Geoffrey Ronoh wins at the 2014 Birell Prague Grand Prix 10k (Geoffrey Ronoh wins at the 2014 Birell Prague Grand Prix 10k ) © Copyright
Report Prague, Czech Republic

Ronoh causes another surprise on the Czech roads and wins the Prague Grand Prix 10k

Geoffrey Ronoh added yet another star name to the recent list of his vanquished rivals as the Kenyan beat his compatriot Geoffrey Mutai and broke the course record in the Birell Prague Grand Prix 10k, an IAAF Gold Label Road Race, on Saturday evening (6).

Ronoh smashed the course record in the Czech capital by six seconds to win in 27:28, the second fastest time in the world on the roads this year.

Mutai, preparing for his New York Marathon title defence in November, finished four seconds behind. 

When the mayor of Prague, Tomas Hudecek, fired the starting gun at 7.30pm local time to set 5500 runners on their way from Wenceslas Square, Mutai and Ronoh wasted little time in transforming the race into their own duel.

The temperature gauge showed 21 degrees Centigrade with humidity at 85 per cent but the pair maintained an intense pace, Mutai taking the lead with Ronoh in his tracks as 5km was passed in 13:19, inside world record pace. Mutai sensed this might take its toll. 

“Yes, it was good but the humidity was going up and that made it difficult so when I saw the time, I slowed a little, then we pushed again.”

Ronoh, revealing perhaps inexperience in only his fourth international race, admitted he wasn’t aware that they were on world record schedule.

“It didn’t feel tough, it was excellent pace. Yes, it was humid but I train at midday so am used to it and also to counter-attack.”

His cool calculation worked well. With 22 minutes on the clock, for the first time the orange vest of Ronoh was in front by a couple of metres and the gap grew as they charged uphill across one of Prague’s many bridges.

Ronoh slowed a fraction to celebrate in the home straight but then glanced round and realised that Mutai was still coming and quickly stepped on the accelerator again before crossing the line to win his first official 10km race.

What fresh fields can Ronoh conquer? In response, he gave a diplomatic answer which still served as a warning to every marathon contender.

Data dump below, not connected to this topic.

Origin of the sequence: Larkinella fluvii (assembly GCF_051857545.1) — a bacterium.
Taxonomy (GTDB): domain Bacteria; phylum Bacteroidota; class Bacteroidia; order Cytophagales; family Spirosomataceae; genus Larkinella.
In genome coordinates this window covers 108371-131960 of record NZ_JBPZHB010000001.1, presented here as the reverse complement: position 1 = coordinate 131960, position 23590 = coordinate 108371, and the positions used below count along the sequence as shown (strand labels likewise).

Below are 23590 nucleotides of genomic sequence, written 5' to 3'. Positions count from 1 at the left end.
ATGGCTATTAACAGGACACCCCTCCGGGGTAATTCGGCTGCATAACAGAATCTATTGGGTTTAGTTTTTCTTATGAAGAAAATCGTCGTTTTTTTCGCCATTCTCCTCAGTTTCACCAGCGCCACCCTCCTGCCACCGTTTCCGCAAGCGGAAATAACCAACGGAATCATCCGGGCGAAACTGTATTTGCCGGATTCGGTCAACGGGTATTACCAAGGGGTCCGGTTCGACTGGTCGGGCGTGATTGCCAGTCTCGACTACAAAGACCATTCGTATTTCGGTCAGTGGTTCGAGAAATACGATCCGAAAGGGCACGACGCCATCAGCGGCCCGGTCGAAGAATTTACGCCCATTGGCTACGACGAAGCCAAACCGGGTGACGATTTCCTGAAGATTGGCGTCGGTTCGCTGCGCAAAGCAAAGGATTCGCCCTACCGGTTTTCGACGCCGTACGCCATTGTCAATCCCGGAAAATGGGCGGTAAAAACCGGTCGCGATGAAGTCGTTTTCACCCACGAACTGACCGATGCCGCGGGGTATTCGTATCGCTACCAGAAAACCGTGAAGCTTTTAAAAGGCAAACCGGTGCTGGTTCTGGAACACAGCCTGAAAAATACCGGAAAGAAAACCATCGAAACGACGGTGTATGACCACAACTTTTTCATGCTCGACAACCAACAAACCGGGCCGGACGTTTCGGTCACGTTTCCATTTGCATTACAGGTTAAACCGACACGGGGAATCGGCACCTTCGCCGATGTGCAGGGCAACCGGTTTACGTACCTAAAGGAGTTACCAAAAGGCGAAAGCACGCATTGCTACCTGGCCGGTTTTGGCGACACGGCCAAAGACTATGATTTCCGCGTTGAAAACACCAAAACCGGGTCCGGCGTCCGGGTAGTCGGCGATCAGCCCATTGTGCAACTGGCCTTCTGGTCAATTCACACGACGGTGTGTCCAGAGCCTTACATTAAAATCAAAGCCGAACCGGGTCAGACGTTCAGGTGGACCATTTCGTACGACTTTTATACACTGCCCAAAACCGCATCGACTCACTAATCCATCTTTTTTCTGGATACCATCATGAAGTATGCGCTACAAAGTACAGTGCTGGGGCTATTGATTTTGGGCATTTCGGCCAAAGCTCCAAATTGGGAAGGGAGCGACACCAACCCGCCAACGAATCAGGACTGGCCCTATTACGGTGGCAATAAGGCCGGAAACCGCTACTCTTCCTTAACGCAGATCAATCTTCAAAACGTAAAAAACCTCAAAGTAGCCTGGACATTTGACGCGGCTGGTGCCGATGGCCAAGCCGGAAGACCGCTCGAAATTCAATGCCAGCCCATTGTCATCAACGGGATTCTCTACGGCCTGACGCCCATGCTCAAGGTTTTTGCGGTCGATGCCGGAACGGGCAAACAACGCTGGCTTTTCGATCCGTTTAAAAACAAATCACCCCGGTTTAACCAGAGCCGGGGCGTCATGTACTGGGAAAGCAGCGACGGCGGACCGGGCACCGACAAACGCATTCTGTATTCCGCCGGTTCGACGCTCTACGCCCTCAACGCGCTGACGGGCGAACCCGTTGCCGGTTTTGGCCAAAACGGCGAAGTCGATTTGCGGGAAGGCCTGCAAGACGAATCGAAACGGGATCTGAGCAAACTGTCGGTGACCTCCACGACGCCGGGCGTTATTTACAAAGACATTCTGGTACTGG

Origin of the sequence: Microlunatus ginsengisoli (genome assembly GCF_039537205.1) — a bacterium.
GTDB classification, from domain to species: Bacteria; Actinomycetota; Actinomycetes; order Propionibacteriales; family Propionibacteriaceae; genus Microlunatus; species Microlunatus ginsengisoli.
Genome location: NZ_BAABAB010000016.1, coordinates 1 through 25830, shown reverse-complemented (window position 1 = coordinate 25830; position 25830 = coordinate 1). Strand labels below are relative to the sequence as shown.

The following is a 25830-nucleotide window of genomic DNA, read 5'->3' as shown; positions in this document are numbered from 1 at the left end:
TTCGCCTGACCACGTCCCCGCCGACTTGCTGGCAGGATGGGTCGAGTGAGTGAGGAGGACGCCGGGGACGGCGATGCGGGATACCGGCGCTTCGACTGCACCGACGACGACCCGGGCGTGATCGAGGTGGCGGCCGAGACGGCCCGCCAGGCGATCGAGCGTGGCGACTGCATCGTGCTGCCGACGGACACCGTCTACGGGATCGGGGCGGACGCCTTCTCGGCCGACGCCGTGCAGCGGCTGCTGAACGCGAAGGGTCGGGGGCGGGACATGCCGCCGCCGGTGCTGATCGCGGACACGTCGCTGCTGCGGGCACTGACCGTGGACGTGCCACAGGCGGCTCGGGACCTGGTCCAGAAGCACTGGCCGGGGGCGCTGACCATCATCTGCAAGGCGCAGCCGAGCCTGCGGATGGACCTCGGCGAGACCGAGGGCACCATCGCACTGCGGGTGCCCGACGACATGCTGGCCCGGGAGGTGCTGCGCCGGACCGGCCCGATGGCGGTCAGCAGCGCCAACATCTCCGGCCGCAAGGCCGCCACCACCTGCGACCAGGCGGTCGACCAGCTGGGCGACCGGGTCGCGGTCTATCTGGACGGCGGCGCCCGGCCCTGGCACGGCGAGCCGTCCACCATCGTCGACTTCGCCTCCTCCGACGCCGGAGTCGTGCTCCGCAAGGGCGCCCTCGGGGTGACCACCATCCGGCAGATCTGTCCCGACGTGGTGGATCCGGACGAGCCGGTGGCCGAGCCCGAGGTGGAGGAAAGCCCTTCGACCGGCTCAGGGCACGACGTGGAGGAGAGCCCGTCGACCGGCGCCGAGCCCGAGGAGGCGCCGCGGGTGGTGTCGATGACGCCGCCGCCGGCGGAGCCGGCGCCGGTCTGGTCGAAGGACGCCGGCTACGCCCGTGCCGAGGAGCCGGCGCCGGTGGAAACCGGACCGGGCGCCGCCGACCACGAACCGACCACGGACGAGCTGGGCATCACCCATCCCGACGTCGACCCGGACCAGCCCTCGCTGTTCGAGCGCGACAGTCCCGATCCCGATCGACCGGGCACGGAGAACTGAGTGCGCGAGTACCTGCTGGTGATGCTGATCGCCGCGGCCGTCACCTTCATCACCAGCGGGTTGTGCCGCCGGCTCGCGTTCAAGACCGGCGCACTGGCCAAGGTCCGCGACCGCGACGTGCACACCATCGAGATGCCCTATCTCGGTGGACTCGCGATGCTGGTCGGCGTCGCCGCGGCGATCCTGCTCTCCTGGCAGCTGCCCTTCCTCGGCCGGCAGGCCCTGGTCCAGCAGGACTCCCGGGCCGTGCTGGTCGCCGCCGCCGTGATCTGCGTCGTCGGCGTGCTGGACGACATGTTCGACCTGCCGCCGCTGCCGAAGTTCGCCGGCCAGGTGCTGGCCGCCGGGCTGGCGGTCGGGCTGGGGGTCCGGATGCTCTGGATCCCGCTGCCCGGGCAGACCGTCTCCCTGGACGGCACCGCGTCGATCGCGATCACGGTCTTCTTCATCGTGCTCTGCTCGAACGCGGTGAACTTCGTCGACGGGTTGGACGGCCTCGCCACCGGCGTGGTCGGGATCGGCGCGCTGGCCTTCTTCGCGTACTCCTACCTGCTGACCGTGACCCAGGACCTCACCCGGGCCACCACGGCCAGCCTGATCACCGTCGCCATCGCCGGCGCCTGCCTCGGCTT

“I’ll talk with my manager and follow his advice. I believe that with good training I can beat anyone in any road race and the marathon.”

Ronoh also caused a sensation on the Czech roads earlier this summer when he beat another well-known Kenyan runner, the marathon world record holder Wilson Kipsang, in the Olomouc Half Marathon on 21 June after being only added to the field to provide pace making duties.

Running 27:32 for second place was still a fine run in the light of Geoffrey Mutai’s marathon ambitions in New York.

“To run this time gives me confidence that my training is going well. It’s good to have such a strong athlete to push you,” he reflected.

Nicolas Bor reduced the gap on the leading pair in the closing stages of the race and finished third in 27:38 to make it a clean sweep of the top three for Kenya.

Correti Jepkoech was an emphatic winner of the women’s race, leading almost all the way form the gun.

The 23-year-old Kenyan also broke the course record, clocking 31:05 to take 55 seconds off the former record from the inaugural women’s race last year, set by her stable mate Josephine Chepkoech.

It was the third fastest time in the world this year.

Her compatriot Esther Chemtai was distant runner-up in 31:51 and Flomena Chepchirchir finished third in 32:30 to complete another all-Kenyan podium.

Andy Edwards (organisers) for the IAAF